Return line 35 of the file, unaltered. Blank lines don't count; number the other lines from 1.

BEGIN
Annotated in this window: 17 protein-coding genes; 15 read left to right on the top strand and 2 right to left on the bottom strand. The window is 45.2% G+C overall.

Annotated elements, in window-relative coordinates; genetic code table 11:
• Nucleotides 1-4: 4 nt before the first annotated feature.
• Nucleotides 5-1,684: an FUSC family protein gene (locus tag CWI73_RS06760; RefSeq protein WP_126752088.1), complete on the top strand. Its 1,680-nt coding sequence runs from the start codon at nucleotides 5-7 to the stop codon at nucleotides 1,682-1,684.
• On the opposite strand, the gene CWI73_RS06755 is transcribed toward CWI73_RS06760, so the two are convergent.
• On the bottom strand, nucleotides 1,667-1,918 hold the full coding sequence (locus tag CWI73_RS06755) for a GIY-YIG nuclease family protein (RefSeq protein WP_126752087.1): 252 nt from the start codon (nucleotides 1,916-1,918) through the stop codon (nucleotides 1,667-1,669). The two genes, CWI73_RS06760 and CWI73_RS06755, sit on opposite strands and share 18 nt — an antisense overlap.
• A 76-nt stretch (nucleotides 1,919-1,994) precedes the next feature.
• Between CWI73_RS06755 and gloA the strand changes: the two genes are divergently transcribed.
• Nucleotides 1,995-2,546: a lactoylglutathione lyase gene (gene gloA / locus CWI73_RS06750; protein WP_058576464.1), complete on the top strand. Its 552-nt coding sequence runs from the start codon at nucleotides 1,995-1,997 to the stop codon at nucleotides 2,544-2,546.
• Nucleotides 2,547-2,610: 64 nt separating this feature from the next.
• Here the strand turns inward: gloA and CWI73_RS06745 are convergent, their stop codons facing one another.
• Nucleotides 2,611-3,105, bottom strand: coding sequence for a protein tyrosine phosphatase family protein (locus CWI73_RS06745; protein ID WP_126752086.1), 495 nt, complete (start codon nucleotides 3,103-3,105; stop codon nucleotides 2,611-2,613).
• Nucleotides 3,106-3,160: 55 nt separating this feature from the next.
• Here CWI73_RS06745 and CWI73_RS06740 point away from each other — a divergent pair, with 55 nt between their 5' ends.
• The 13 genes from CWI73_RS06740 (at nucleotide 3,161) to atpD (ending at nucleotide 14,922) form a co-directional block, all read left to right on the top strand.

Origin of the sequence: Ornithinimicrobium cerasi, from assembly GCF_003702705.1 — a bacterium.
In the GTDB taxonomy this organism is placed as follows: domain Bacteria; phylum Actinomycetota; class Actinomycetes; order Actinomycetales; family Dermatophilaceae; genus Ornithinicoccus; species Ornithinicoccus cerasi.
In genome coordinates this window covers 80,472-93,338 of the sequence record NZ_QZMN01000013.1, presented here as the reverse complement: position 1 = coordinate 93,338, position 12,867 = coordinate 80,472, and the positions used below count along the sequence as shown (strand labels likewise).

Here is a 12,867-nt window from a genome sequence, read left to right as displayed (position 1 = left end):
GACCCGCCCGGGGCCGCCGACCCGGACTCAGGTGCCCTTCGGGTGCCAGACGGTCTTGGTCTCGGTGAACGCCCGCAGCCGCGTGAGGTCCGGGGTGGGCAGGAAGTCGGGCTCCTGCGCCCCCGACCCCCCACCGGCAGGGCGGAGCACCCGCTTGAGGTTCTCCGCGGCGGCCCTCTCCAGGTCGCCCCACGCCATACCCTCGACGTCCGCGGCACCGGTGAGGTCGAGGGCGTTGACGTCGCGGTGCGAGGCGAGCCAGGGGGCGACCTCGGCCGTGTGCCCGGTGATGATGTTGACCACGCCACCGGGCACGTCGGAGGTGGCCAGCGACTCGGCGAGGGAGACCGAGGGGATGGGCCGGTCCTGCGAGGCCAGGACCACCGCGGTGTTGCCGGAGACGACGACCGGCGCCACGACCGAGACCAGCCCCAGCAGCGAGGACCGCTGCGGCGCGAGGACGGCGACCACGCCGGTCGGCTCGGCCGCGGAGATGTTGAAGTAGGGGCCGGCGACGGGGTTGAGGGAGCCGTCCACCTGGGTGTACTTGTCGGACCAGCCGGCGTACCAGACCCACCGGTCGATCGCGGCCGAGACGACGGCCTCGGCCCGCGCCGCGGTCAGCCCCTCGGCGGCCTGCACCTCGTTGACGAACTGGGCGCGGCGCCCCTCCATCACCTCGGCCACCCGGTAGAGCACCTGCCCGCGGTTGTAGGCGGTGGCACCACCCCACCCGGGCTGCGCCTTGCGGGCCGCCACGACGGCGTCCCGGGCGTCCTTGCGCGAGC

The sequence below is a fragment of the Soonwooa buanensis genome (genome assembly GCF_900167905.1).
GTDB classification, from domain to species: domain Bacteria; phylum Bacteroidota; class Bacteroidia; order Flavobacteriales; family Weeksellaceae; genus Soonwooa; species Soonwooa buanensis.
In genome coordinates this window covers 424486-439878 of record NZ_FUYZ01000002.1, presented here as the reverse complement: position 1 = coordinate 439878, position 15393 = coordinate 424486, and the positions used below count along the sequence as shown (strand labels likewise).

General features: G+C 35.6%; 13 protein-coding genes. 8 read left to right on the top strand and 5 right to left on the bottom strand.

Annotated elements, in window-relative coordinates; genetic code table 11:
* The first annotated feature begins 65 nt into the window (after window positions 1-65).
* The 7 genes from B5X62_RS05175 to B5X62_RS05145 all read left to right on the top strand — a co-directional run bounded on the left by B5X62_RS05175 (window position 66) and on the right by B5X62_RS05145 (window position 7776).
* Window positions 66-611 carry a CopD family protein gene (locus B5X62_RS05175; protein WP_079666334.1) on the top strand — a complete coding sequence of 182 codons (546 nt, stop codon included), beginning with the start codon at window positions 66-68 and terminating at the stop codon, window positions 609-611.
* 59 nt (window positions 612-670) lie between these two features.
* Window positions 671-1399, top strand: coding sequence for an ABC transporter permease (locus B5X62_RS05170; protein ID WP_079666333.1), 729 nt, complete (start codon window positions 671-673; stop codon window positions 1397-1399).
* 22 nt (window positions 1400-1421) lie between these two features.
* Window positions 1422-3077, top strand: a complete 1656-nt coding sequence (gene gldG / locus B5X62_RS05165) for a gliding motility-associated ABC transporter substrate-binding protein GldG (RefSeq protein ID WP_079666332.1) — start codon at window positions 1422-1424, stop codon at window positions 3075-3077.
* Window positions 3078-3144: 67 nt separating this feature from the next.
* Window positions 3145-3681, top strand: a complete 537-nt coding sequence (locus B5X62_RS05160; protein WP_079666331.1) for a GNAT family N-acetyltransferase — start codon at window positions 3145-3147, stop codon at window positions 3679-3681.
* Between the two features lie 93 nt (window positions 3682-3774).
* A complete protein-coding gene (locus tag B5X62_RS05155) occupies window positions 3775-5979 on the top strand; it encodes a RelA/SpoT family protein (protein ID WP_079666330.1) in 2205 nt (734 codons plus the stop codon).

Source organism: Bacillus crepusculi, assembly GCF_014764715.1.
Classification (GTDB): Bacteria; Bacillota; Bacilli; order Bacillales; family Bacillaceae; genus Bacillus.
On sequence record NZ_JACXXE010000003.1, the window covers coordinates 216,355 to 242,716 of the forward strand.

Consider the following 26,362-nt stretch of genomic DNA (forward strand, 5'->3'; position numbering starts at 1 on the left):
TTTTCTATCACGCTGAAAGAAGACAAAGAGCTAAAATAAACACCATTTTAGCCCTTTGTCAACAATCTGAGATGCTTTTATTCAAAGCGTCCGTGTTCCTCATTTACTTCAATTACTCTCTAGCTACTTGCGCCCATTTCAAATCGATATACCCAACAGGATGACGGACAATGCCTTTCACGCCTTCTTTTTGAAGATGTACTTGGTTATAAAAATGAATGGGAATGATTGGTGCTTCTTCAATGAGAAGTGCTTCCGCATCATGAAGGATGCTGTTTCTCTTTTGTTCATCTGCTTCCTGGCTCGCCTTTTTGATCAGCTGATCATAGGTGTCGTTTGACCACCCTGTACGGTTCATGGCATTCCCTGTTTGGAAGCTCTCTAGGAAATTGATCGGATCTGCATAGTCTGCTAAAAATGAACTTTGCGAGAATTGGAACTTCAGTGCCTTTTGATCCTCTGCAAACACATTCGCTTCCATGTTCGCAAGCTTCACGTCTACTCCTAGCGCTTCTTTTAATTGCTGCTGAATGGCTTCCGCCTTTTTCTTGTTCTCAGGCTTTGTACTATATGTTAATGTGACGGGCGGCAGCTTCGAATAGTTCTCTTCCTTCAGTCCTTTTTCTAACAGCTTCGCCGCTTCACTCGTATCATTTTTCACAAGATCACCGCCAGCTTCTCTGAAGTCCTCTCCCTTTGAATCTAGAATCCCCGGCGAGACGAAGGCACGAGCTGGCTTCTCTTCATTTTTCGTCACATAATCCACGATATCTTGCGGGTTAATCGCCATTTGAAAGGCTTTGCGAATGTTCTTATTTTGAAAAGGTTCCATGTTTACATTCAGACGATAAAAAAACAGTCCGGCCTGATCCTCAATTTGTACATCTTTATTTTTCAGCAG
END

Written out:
* Between the two features lie 93 nt (window positions 3682-3774).